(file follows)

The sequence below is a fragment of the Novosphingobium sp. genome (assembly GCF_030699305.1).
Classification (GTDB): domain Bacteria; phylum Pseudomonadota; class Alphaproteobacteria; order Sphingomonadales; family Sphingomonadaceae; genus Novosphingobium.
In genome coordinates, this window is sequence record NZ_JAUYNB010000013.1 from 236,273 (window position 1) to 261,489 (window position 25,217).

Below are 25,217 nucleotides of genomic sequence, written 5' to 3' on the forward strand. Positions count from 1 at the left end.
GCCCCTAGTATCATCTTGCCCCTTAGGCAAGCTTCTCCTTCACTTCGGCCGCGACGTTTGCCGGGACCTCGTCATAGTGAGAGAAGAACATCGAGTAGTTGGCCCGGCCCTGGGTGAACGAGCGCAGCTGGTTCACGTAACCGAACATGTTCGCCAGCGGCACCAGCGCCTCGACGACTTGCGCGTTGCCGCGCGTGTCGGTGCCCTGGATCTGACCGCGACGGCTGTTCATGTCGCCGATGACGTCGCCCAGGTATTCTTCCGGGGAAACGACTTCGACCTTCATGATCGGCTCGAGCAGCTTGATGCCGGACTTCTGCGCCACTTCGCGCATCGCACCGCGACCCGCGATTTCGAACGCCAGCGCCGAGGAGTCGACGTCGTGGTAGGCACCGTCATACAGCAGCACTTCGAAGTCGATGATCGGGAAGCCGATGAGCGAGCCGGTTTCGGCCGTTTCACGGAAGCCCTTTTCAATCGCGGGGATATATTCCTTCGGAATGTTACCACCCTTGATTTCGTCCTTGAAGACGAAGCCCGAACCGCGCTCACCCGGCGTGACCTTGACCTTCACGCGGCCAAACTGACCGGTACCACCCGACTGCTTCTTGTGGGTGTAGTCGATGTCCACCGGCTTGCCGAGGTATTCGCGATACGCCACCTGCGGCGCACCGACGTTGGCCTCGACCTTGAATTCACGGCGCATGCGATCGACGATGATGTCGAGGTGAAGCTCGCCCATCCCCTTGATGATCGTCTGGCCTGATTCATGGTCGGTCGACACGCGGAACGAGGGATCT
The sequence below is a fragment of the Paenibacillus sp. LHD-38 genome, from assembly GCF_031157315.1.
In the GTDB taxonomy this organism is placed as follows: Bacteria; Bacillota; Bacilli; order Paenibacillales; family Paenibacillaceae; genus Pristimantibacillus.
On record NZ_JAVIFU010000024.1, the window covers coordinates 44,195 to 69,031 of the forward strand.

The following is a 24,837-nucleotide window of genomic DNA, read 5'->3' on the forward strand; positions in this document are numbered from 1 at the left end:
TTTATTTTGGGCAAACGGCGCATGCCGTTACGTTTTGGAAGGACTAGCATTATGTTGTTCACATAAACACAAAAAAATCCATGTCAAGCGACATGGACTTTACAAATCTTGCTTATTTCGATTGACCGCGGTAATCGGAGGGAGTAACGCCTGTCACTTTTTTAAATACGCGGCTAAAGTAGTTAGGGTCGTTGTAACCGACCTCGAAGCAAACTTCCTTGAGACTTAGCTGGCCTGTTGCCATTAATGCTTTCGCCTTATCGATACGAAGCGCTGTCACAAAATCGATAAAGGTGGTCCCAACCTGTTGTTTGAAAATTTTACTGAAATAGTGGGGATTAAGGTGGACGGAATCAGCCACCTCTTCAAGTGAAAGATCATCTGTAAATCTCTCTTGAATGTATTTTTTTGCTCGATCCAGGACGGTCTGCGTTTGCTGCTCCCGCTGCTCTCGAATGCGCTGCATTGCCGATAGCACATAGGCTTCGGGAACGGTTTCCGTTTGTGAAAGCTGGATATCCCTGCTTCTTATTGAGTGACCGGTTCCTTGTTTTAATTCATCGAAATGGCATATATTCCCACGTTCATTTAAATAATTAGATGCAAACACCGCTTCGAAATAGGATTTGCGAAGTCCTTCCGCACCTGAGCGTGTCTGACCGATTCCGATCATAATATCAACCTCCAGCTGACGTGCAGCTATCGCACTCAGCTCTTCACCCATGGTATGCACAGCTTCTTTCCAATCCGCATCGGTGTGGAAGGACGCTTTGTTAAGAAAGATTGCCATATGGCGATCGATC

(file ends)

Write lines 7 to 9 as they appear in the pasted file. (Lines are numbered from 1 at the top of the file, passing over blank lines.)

In the GTDB taxonomy this organism is placed as follows: Bacteria; Bacillota; Bacilli; order Paenibacillales; family Paenibacillaceae; genus Pristimantibacillus.
On record NZ_JAVIFU010000024.1, the window covers coordinates 44,195 to 69,031 of the forward strand.

The following is a 24,837-nucleotide window of genomic DNA, read 5'->3' on the forward strand; positions in this document are numbered from 1 at the left end: